Wallace’s version of the Deutsch-Wallace theorem, part 1

One might still be worried about Deutsch’s Additivity. What if it is actually necessary prove the Born rule? In this case one wouldn’t be able to use the Born rule in the Many-Worlds interpretation without committing oneself to stupid decisions, such as giving away all your money to take part in St. Petersburg’s lottery. Should one give up on the Many-Worlds interpretation then? Or start betting against the Born rule? If these thoughts are keeping you awake at night, then you need Wallace’s version of the Deutsch-Wallace theorem, that replaces Deutsch’s simplistic decision theory with a proper one that allows for bounded utilities.

The way he did it was to separate the construction of probabilities and utilities from a set of preferences, which is a standard but rather laborious part of decision theory, from the part of the argument that is quantum per se, establishing that these preferences are those that come from the Born rule. This is good for two reasons: the first is that it lets you ignore the nasty bits of decision theory until they’re needed1, and secondly it prevents you from using decision theory for doing the work that’s supposed to come from Many-Worlds; Deutsch’s Additivity does make life easier, too easy one might suspect.

He started with the quantum part, proving a theorem called Equivalence, which states that Amir must be indifferent between games that assign equal Born-rule weights to the same rewards.

  • Equivalence: Let
    \[ \ket{G} = \sum_{ij} \alpha_{ij} \ket{M_{ij}}\ket{r_j}\quad\text{and}\quad \ket{G’} = \sum_{ij} \beta_{ij} \ket{M_{ij}}\ket{r_j}.\] If
    \[ \forall j\quad\sum_i |\alpha_{ij}|^2 = \sum_i|\beta_{ij}|^2\] then $G \sim G’$.

Here $\sim$ means indifference. We have to use that, instead of saying that the games have equal values, as we are only talking about preferences, leaving values for later.

I want to emphasize that Equivalence is really everything we need from quantum mechanics. It says, for example, that the game (taken unnormalised for clarity) \[ \ket{G} = 2\ket{M_0}\ket{r_0}+\ket{M_1}\ket{r_1}\] is equivalent to the game
\[ \ket{G’} = \ket{M_0}\ket{r_0}+\ket{M_1}\ket{r_0}+\ket{M_2}\ket{r_0}+\ket{M_3}\ket{r_0}+\ket{M_4}\ket{r_1},\] as they both assign weight $4$ to reward $r_0$ and weight $1$ to reward $r_1$. Some alternative version of Equivalence that summed the modulus of the amplitudes instead, as it would be appropriate in classical probability theory, would claim that $G$ was actually equivalent to
\[ \ket{G’^\prime} = \ket{M_0}\ket{r_0}+\ket{M_1}\ket{r_0}+\ket{M_2}\ket{r_1},\] as they both would assign weight $2$ to reward $r_0$ and weight $1$ to reward $r_1$, a decidedly non-quantum result.

I’m not going to prove Equivalence here the way Wallace did, though, because I think his proof is a pain in the ass and I don’t like his axioms. They are too formal, making the proof needlessly complex, and thus fail at its main task of persuasion. More importantly, I think his axiom of Diachronic consistency is untenable, as I argue in my paper: Wallace defends it only on rationality grounds, but I argue it is not valid in some toy many-world theories, so it should be derived as theorem only in those where the physics warrant it.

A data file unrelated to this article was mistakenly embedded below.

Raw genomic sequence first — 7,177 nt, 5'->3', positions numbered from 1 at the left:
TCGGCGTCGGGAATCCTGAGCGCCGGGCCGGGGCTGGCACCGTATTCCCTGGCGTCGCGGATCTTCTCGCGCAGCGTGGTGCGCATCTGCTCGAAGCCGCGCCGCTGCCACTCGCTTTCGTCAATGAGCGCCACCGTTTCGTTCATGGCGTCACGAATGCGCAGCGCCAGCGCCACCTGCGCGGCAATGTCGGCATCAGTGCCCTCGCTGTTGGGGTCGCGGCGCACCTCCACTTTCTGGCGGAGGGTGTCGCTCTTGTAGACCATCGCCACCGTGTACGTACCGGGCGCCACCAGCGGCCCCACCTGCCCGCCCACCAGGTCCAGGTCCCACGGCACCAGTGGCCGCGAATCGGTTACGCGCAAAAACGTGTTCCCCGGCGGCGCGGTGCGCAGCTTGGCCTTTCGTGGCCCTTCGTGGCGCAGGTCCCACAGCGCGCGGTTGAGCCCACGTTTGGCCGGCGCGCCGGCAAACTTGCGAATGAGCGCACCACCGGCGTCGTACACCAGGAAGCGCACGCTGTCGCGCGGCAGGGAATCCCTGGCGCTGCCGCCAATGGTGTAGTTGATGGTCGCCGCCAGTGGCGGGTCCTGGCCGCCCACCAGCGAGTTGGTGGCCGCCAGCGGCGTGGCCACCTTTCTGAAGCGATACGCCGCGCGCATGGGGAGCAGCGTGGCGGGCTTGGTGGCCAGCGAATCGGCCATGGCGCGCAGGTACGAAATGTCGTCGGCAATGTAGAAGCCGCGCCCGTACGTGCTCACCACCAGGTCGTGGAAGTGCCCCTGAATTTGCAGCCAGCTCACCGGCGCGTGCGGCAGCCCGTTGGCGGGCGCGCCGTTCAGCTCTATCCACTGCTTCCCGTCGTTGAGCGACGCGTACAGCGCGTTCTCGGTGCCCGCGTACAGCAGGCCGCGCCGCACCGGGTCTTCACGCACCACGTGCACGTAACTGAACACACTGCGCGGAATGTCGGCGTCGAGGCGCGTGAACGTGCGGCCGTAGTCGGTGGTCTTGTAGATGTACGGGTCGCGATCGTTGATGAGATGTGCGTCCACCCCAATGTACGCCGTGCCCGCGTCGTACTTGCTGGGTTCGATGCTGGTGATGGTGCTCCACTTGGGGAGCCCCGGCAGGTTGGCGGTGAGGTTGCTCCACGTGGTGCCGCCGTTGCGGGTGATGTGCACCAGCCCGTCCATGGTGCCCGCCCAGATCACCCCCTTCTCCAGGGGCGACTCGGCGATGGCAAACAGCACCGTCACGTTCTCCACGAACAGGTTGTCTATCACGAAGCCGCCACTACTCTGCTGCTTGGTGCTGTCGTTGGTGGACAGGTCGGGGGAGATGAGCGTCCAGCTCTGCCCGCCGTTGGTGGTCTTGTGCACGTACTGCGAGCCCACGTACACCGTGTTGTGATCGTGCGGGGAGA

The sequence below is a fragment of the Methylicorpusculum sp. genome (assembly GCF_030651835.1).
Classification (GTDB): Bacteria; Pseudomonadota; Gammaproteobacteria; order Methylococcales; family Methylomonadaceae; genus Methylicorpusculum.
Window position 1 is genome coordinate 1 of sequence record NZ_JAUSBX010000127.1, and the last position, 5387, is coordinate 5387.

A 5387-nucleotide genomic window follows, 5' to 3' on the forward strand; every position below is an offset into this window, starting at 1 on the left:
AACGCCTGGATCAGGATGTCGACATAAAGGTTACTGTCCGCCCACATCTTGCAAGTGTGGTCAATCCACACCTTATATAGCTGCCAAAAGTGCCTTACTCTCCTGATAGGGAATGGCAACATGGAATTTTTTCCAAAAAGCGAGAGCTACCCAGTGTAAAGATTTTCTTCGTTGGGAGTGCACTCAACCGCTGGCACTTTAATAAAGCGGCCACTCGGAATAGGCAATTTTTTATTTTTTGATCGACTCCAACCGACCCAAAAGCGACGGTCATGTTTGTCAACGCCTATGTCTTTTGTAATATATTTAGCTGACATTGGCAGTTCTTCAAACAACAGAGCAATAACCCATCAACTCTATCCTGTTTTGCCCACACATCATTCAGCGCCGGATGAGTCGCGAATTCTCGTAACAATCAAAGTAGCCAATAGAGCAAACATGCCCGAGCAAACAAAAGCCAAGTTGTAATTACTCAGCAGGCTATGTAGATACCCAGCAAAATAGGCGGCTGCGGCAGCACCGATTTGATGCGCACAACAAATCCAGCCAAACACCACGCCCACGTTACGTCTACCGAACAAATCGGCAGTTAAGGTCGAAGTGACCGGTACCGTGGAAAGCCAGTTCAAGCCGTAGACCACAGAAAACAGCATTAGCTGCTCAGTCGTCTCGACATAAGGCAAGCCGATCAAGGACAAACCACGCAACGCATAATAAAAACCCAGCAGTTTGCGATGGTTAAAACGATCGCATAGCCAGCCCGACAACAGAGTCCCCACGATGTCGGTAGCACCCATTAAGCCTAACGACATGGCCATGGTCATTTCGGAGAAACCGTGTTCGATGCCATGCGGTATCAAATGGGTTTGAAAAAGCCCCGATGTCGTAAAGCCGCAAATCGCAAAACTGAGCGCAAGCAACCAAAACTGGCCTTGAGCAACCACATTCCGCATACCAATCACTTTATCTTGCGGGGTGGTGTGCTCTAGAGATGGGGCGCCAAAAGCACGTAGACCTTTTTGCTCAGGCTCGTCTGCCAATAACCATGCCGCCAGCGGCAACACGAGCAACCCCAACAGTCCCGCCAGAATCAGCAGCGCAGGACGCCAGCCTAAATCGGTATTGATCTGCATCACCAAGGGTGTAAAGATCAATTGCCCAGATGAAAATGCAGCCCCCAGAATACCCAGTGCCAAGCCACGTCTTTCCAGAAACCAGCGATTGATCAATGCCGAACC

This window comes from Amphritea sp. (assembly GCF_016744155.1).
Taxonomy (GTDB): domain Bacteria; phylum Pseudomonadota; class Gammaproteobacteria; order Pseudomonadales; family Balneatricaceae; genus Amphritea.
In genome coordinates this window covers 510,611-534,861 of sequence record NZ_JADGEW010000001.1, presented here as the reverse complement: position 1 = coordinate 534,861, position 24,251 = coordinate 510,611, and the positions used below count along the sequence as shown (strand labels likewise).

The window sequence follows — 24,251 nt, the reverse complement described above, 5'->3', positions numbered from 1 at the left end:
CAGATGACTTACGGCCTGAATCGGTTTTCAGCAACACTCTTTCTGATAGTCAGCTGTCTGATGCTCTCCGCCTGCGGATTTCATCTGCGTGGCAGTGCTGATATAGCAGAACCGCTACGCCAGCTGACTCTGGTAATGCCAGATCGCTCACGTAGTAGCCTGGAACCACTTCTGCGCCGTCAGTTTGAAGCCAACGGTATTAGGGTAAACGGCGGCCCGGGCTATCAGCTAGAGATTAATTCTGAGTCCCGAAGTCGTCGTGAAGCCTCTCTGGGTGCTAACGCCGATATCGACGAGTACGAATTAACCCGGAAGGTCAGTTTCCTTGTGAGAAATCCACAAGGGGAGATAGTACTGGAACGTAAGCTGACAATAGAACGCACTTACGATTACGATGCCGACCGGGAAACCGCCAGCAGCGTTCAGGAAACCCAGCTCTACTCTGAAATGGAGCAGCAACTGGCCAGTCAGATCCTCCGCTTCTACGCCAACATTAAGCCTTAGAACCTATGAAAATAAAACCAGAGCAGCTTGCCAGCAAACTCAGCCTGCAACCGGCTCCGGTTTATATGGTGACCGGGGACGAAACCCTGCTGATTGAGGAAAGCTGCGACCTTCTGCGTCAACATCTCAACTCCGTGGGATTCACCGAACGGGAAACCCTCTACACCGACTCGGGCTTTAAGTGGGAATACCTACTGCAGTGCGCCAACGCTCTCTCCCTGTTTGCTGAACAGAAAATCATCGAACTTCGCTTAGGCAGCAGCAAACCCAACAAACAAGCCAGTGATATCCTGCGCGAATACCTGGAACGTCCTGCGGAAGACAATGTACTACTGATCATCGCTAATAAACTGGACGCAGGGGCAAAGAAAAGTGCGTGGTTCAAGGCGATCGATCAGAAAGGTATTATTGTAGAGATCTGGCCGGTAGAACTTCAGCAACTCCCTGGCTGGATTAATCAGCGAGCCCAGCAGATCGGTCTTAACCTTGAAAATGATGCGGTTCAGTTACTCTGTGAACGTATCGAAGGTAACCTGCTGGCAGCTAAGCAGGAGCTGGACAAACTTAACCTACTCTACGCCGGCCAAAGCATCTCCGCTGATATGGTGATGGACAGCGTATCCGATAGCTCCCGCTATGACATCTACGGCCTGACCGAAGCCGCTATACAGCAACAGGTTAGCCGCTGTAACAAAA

Instead, I’ll show that it does follow from Label indifference and Measurement indifference (with $V(G) = V(G’)$ replaced with $G \sim G’$), in order to dissipate suspicions that Additivity is what is doing the real work. The argument turns out to be pretty much the same as in the previous post.

First we consider the case where $\beta_{ij} = \alpha_{ij}e^{i\theta_{ij}}$. Again, we can erase the phases via Measurement indifference, because we can apply the unitary $\sum_{ij} e^{-i\theta_{ij}}\ket{ij}\bra{ij}$ before the measurement without affecting which state $\ket{ij}$ leads to which result $\ket{M_{ij}}$. This allows us to consider only positive real amplitudes. We restrict further to amplitudes that are square roots of integers by continuity, which again we will not deal with explicitly.

Consider then the games
\[ \ket{G} = \sqrt{n}\ket{M_0}\ket{r_0} + \sqrt{m}\ket{M_1}\ket{r_1}\]and
\[ \ket{G’} = \sum_{i=0}^{n-1}\ket{M_i}\ket{r_0} + \sum_{i=n}^{n+m-1}\ket{M_i}\ket{r_1}.\]We do again the devious measurement scheme of the previous post on $\ket{G}$, by using an ancilla on the state $\ket{0}$, and a unitary $U$ such that
\[U\ket{0}\ket{0} = \ket{0}\frac1{\sqrt{n}}\sum_{i=0}^{n-1}\ket{i}\quad\text{and}\quad U\ket{1}\ket{0} = \ket{0}\frac1{\sqrt{m}}\sum_{i=n}^{n+m-1}\ket{i}.\]We measure the ancilla, recording the result in a measurement device $\ket{A_i}$, and from that we set the original measurement device to $\ket{M_0}$ or $\ket{M_1}$, accordingly. This results in the game
\[ \ket{G’^\prime} = \sum_{i=0}^{n-1}\ket{A_i}\ket{M_0}\ket{r_0} + \sum_{i=n}^{n+m-1}\ket{A_i}\ket{M_1}\ket{r_1},\] which is just a fancy relabelling of $\ket{G’}$. By Measurement indifference Amir is indifferent between $G$ and $G’^\prime$, and by Label indifference he is indifferent between $G’^\prime$ and $G’$, so Equivalence is proven for this pair of games. Now the general case follows obviously from this, but the notation becomes horrible, so I’ll not do it explicitly.

Off to the second part then, where we’ll join Equivalence with some decision theory and prove the Born rule.

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